The English language is the most widely taught and understood in the world, yet the origins of many of its words and phrases remain a mystery. Now word sleuths are hoping to employ the public's experience to help explain some common words.
James Gordon Bennett (right) and his playboy son, Gordon Bennett
It's not an epitaph one would wish for - to become the physical embodiment of a swear word. But how else do you explain Gordon Bennett, the expression of surprise that, in lewder company, would take four-letter form?
But who was the original Gordon Bennett, and how did he come to be immortalised in the English language?
No one knows for sure, which is why the country's leading language experts are consulting the public on the origins of this and dozens of other vexing words and phrases,
In tracking the origins of Gordon Bennett, these - to employ the parlance of a notable linguistic conjurer of our times - are the known unknowns:
• There were two famous Gordon Bennetts who might have been the source - a father and son
• James Gordon Bennett Snr was a Scottish-born journalist, famous in the US for founding the New York Herald and conducting the first ever newspaper interview
• His son, of the same name, was more interested in fast cars, planes and women. He used his inheritance to sponsor the Bennett Trophy in motor racing from 1900 to 1905, and in 1906 established a hot-air balloon race that is still held today. In fact, Gordon Bennett Jnr was probably the first international playboy
Nora Batty: The original Flaming Nora... unlikely
But there's one big hitch - there is no evidence to link the phrase "Gordon Bennett" with either man. Indeed, the first time the expression appears in print in the Oxford English Dictionary is in 1967, a long time after their heyday.
Gordon Bennett, along with his sisters Flaming Nora and Bleeding Adam, are just three of a large number of eponyms - a person whose name becomes a synonym for something - in the English language.
Many are mysteries, and as with all etymological detective work, there are a legion of theories - from the plausible to the downright ludicrous.
Sadly, perhaps, the Gordon Bennett who became enshrined in the English language, might never have existed, says John Simpson, chief editor of the Oxford English Dictionary. "The expression is probably just a euphemistic extension of 'God!' or 'Gawd!', turned into a proper name to weaken the swear-word."
Eponyms often present a particularly slippery challenge for word sleuths, says Mr Simpson, who cites "Taking the Mickey" as another good example.
"There doesn't have to be a specific person behind a phrase. 'Mickey' here is probably being used to represent a type of person, rather than as a specific name."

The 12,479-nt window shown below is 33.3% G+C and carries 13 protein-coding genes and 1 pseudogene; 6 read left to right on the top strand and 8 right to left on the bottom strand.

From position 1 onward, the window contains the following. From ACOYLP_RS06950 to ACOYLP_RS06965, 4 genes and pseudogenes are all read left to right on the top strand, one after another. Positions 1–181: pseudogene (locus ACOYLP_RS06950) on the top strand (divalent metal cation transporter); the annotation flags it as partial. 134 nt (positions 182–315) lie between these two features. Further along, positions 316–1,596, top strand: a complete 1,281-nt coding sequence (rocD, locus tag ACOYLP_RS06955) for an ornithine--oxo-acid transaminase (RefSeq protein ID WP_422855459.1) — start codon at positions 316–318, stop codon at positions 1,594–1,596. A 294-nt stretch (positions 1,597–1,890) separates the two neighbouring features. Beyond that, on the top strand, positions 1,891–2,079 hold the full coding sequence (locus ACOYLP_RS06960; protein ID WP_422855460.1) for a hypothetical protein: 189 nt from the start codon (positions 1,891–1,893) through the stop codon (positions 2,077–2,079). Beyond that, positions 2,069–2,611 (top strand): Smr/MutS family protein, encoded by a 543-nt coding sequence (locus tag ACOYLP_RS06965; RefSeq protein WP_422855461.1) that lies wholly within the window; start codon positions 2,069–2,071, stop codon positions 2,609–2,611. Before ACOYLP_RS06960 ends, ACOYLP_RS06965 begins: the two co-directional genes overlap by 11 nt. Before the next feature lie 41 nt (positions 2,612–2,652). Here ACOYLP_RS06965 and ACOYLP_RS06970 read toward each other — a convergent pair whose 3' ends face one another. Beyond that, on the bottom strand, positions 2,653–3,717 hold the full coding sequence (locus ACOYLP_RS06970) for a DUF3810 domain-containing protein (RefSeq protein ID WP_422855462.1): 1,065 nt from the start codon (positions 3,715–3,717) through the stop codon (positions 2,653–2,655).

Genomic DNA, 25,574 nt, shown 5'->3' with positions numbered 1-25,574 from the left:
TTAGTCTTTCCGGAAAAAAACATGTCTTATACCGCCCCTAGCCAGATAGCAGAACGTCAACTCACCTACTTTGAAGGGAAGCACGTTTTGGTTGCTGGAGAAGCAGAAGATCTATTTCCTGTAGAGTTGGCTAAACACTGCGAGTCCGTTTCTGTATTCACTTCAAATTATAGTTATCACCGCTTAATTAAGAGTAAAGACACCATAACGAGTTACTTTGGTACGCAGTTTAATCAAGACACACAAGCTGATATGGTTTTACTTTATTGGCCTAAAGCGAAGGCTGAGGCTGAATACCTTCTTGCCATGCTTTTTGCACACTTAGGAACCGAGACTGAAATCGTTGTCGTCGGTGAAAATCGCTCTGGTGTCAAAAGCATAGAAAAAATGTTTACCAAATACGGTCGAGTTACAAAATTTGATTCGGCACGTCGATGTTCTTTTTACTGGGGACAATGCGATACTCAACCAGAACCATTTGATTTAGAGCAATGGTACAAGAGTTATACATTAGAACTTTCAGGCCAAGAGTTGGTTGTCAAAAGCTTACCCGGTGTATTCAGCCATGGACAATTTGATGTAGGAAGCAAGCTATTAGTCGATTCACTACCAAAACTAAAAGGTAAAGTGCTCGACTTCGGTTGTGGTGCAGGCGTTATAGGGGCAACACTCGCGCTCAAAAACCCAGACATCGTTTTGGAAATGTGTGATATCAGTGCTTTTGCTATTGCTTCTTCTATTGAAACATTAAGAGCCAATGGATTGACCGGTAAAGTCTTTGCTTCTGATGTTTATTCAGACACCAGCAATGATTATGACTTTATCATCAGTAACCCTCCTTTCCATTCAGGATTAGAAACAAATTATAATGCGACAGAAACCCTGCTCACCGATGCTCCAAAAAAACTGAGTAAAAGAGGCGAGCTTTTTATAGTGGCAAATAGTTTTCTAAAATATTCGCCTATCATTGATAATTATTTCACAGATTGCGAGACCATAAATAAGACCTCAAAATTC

However the OED, along with the Penguin English Dictionary and Brewer's Dictionary of Modern Phrase and Fable, speculate it may be a shortened form of the rhyming slang "Mickey Bliss", which in turn alludes to the deflating of a person, as a bladder deflates when emptying.
The OED bills itself as the "definitive record of the English language", and aims to find the earliest verifiable usage of every single word within it. That's currently 600,000 words and counting, so it's not surprising that it has a longstanding tradition of turning to the public for help.
In the lead up to the new series of BBC Two's Balderdash and Piffle, lexicographers at the OED are staging their second so-called Wordhunt - asking for the public's help in tracing the history of 40 well-known words and phrases. The results will feature in the BBC show when it returns in the spring.
To help, amateur word sleuths must find an earlier example of one of the 40 words and phrases, although this doesn't have to be in a book.
"Wordhunters made some remarkable discoveries in the last series," says Mr Simpson. "They found evidence tucked away in football fanzines, LPs, school newspapers: just the sort of sources we can't easily get our hands on."
Other sources worth checking would be unpublished papers, letters and post-marked postcards. Words like "identity theft", also on the Wordhunt list, might well first have appeared online.
It doesn't matter what the source is - as long as it can be dated. One of the best examples of unorthodox evidence came from last year's Wordhunt, when one amateur Wordhunter thought she remembered commenting "phwoar" of her gym teacher's legs when she was at school.
Sure enough, when Michele Grange hunted through her diaries she found it written in her schoolgirl hand. The diary entry is now immortalised in the OED.
As for Gordon Bennett, it remains to be seen whether the saying owes itself to a real person.